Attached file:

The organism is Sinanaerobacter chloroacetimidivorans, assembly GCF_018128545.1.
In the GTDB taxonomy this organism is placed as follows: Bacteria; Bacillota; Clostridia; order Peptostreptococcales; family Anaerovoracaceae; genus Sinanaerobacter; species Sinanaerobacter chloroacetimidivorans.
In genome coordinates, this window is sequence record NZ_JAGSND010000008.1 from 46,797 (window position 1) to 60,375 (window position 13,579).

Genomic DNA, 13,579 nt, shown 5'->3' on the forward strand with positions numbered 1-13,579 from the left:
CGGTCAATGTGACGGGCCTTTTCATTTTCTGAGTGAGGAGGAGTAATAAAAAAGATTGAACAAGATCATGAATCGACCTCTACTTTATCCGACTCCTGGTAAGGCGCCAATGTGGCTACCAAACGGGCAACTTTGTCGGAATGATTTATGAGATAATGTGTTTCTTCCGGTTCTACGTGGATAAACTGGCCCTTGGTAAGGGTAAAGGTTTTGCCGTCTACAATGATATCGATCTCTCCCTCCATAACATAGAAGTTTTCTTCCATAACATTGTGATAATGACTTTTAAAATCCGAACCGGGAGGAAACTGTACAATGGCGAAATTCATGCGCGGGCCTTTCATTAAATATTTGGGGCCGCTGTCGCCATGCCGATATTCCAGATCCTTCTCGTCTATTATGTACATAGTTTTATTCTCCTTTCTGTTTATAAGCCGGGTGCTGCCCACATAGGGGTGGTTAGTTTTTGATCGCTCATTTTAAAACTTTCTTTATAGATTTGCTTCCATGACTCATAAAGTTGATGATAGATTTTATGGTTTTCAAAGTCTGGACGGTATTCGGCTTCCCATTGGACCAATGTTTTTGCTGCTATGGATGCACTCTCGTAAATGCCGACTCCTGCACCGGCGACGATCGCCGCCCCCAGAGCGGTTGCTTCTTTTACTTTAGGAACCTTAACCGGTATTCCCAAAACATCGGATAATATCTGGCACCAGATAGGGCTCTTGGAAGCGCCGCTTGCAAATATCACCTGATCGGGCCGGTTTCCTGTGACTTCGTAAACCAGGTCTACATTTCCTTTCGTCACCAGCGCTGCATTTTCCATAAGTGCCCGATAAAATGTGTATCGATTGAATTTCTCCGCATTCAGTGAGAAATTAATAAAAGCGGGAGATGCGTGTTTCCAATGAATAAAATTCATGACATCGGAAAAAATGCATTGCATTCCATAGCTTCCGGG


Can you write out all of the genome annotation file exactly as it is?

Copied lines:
The organism is Sinanaerobacter chloroacetimidivorans, assembly GCF_018128545.1.
In the GTDB taxonomy this organism is placed as follows: Bacteria; Bacillota; Clostridia; order Peptostreptococcales; family Anaerovoracaceae; genus Sinanaerobacter; species Sinanaerobacter chloroacetimidivorans.
In genome coordinates, this window is sequence record NZ_JAGSND010000008.1 from 46,797 (window position 1) to 60,375 (window position 13,579).

Genomic DNA, 13,579 nt, shown 5'->3' on the forward strand with positions numbered 1-13,579 from the left:
CGGTCAATGTGACGGGCCTTTTCATTTTCTGAGTGAGGAGGAGTAATAAAAAAGATTGAACAAGATCATGAATCGACCTCTACTTTATCCGACTCCTGGTAAGGCGCCAATGTGGCTACCAAACGGGCAACTTTGTCGGAATGATTTATGAGATAATGTGTTTCTTCCGGTTCTACGTGGATAAACTGGCCCTTGGTAAGGGTAAAGGTTTTGCCGTCTACAATGATATCGATCTCTCCCTCCATAACATAGAAGTTTTCTTCCATAACATTGTGATAATGACTTTTAAAATCCGAACCGGGAGGAAACTGTACAATGGCGAAATTCATGCGCGGGCCTTTCATTAAATATTTGGGGCCGCTGTCGCCATGCCGATATTCCAGATCCTTCTCGTCTATTATGTACATAGTTTTATTCTCCTTTCTGTTTATAAGCCGGGTGCTGCCCACATAGGGGTGGTTAGTTTTTGATCGCTCATTTTAAAACTTTCTTTATAGATTTGCTTCCATGACTCATAAAGTTGATGATAGATTTTATGGTTTTCAAAGTCTGGACGGTATTCGGCTTCCCATTGGACCAATGTTTTTGCTGCTATGGATGCACTCTCGTAAATGCCGACTCCTGCACCGGCGACGATCGCCGCCCCCAGAGCGGTTGCTTCTTTTACTTTAGGAACCTTAACCGGTATTCCCAAAACATCGGATAATATCTGGCACCAGATAGGGCTCTTGGAAGCGCCGCTTGCAAATATCACCTGATCGGGCCGGTTTCCTGTGACTTCGTAAACCAGGTCTACATTTCCTTTCGTCACCAGCGCTGCATTTTCCATAAGTGCCCGATAAAATGTGTATCGATTGAATTTCTCCGCATTCAGTGAGAAATTAATAAAAGCGGGAGATGCGTGTTTCCAATGAATAAAATTCATGACATCGGAAAAAATGCATTGCATTCCATAGCTTCCGGG